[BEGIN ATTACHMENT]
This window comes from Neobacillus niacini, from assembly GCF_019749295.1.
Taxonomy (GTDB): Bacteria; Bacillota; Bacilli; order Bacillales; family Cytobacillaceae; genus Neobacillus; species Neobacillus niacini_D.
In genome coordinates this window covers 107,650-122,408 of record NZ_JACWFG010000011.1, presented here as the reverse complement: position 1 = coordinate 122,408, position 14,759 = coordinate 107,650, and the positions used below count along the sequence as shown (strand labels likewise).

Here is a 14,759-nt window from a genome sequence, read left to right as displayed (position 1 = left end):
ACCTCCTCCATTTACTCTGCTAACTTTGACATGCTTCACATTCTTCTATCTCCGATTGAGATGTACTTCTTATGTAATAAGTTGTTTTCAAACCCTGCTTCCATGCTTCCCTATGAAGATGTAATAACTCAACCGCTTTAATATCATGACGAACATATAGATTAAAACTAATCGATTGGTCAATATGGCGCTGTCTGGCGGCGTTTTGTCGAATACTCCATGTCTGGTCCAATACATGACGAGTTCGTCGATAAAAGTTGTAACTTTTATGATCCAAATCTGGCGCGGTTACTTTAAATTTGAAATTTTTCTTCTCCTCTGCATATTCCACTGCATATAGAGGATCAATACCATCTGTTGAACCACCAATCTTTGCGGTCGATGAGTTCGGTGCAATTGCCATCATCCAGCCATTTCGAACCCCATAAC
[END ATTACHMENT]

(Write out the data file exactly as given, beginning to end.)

This window comes from Neobacillus niacini, from assembly GCF_019749295.1.
Taxonomy (GTDB): Bacteria; Bacillota; Bacilli; order Bacillales; family Cytobacillaceae; genus Neobacillus; species Neobacillus niacini_D.
In genome coordinates this window covers 107,650-122,408 of record NZ_JACWFG010000011.1, presented here as the reverse complement: position 1 = coordinate 122,408, position 14,759 = coordinate 107,650, and the positions used below count along the sequence as shown (strand labels likewise).

Here is a 14,759-nt window from a genome sequence, read left to right as displayed (position 1 = left end):
ACCTCCTCCATTTACTCTGCTAACTTTGACATGCTTCACATTCTTCTATCTCCGATTGAGATGTACTTCTTATGTAATAAGTTGTTTTCAAACCCTGCTTCCATGCTTCCCTATGAAGATGTAATAACTCAACCGCTTTAATATCATGACGAACATATAGATTAAAACTAATCGATTGGTCAATATGGCGCTGTCTGGCGGCGTTTTGTCGAATACTCCATGTCTGGTCCAATACATGACGAGTTCGTCGATAAAAGTTGTAACTTTTATGATCCAAATCTGGCGCGGTTACTTTAAATTTGAAATTTTTCTTCTCCTCTGCATATTCCACTGCATATAGAGGATCAATACCATCTGTTGAACCACCAATCTTTGCGGTCGATGAGTTCGGTGCAATTGCCATCATCCAGCCATTTCGAACCCCATAAC